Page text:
Manufacturers are stepping up the pressure on vendors to participate in just-in-time delivery programs. Those that refuse - never mind the difficulty of compliance - are likely to lose the business.

It's a familiar story to Roberts, Stephens, Van Amburg Packaging (RSVP) Inc. In 1997, the Soquel, Calif.-based producer of specialized packaging was asked by a disk-drive maker in Thailand to place inventory right beside the factory, and pay all the costs of getting it there. The customer even suggested that RSVP set up a plant on site.

Previously, the manufacturer had bought packaging from RSVP in the U.S., where most of the product is made, then arranged for transportation to Thailand. Squeezed by heavy competition and mounting demands for service by its own account base, the company no longer wanted to deal with that particular headache.

The answer lay in creation of a vendor hub, a fast-growing trend among high-tech and automotive producers. But RSVP ended up taking the concept a step further than most.
Into the picture came Circle International, the San Francisco-headquartered logistics provider with roots in freight forwarding and customs brokerage. Circle offered RSVP an unusual program: Through its Circle Trade Services (CTS) division, it would purchase the customer's product outright, stock it at Circle's 60,000-square-foot warehouse in Thailand, and sell it to the manufacturer as needed.

The plan was attractive to RSVP, which couldn't afford to diversify distribution, let alone manufacturing, of its tightly engineered packaging materials. The company already has plants in Chicago; Sparks, Nev.; and Ireland. Nearly all its innovative product is sold to a handful of customers in Southeast Asia.

Formed in 1989, RSVP started out as a traditional distributor and reseller of foam, corrugated materials and tape, said President David Roberts. The company hit its stride with development of "thermoformed" material trays, produced under the trademarked name of Xerostat, to replace Styrofoam. Made entirely out of recycled, one-gallon plastic milk bottles, the new material was tougher, more compact and reusable. It proved ideal for protecting delicate items such as disk drives and finished computers from damage in transit.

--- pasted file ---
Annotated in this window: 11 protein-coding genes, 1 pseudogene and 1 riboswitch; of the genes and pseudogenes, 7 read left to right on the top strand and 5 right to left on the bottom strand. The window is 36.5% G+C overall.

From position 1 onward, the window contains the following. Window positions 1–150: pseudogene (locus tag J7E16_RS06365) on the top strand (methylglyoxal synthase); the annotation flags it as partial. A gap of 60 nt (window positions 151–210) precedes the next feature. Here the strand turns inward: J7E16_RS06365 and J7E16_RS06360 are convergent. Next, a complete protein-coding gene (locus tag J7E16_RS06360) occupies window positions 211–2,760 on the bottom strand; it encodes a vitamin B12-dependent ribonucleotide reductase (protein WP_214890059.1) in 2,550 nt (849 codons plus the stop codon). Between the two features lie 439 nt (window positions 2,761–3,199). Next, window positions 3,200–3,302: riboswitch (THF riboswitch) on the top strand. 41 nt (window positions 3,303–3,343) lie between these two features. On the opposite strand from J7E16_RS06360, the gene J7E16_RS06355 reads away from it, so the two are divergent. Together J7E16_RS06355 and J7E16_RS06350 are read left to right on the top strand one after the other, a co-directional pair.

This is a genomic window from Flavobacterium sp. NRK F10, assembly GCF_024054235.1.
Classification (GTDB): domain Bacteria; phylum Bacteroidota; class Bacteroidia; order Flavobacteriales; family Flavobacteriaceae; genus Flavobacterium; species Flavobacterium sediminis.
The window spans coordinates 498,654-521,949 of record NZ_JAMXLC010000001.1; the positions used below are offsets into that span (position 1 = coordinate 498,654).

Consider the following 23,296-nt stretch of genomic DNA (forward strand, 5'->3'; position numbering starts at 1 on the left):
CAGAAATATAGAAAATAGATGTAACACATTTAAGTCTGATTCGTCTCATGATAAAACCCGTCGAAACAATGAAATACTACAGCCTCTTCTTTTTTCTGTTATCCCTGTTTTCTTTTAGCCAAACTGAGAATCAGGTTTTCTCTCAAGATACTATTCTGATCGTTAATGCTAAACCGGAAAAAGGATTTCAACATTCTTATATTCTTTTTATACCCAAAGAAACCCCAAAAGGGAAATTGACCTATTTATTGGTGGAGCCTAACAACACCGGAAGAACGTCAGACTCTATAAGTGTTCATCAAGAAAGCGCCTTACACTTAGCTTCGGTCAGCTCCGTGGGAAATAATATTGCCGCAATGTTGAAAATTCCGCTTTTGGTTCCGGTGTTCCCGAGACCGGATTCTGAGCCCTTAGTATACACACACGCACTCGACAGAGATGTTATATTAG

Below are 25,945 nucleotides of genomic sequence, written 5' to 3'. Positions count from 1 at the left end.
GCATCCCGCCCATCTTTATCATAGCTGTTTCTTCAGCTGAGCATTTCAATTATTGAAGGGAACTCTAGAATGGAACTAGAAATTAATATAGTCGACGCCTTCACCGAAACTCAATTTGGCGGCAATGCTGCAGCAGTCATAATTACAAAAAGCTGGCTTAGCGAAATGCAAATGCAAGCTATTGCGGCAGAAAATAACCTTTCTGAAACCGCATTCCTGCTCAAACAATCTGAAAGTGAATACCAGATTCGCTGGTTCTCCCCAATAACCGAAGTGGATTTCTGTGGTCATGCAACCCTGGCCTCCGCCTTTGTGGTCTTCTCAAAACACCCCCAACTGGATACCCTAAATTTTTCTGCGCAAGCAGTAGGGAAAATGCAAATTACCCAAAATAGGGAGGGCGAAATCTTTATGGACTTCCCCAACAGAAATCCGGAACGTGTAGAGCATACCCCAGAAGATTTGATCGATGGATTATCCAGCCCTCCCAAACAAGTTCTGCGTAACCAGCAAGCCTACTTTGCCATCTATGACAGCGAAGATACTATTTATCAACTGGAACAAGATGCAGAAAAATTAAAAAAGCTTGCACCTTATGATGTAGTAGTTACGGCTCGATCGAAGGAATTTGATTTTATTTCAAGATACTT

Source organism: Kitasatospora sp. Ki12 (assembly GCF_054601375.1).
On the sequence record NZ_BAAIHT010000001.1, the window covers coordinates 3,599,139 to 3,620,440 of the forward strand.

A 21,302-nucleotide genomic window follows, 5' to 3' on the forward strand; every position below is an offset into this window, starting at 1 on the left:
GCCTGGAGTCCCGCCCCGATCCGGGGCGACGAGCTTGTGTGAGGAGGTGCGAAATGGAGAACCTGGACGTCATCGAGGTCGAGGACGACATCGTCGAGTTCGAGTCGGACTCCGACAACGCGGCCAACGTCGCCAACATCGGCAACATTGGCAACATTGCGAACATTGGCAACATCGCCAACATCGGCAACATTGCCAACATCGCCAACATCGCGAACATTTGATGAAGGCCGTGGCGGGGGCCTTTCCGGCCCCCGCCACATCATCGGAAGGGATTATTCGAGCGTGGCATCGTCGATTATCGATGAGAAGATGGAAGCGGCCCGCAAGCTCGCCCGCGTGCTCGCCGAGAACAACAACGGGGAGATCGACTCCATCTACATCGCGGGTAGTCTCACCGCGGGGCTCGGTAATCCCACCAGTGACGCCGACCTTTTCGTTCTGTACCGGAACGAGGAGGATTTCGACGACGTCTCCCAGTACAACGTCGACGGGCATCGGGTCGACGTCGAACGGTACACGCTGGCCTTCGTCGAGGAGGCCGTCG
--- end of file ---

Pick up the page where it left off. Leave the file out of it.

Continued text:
Circle designed a door-to-door program for RSVP, tailored to the specific needs of the end-user. CTS's purchases from RSVP are keyed to production forecasts received from the manufacturer in Thailand, whom it charges a single fee which includes the cost of production, transportation and customs clearance. Deliveries are made within four hours of a request.

Even with Circle's built-in profit margin, the materials end up costing the manufacturer less than before, according to Kim Wertheimer, executive vice president of logistics. That's because Circle can draw on its overall volumes to get better ocean freight rates, and the buyer doesn't have to maintain a global purchasing infrastructure.

As for RSVP, it gets paid more quickly than before. It can eliminate foreign accounts receivable. And it needn't make a huge investment in overseas warehousing or manufacturing, Robert said.

Having seen Circle's proposal, the customer withdrew its request for an RSVP manufacturing facility in Thailand. Such programs are an increasingly popular way for manufacturers to meet local-content requirements at overseas plants, but not every vendor is able to comply. "It wasn't a deal-breaker," said Wertheimer. "Their objective was to have proper product there."

Circle hopes further to work with RSVP as the customer broadens its account base. It is already moving RSVP's packaging from the U.S. to a second disk-drive manufacturer in Malaysia, although that arrangement doesn't involve Circle taking title to the goods. Wertheimer sees the service as helping RSVP to attract new business around the world. "We've been able to prove the concept and package it," he said.
No other provider offered RSVP a similar program, said Roberts. Consequently, he feels comfortable sharing with Circle the most sensitive details of a highly proprietary product. "I can't envision that that's a typical relationship you can have very often," he said.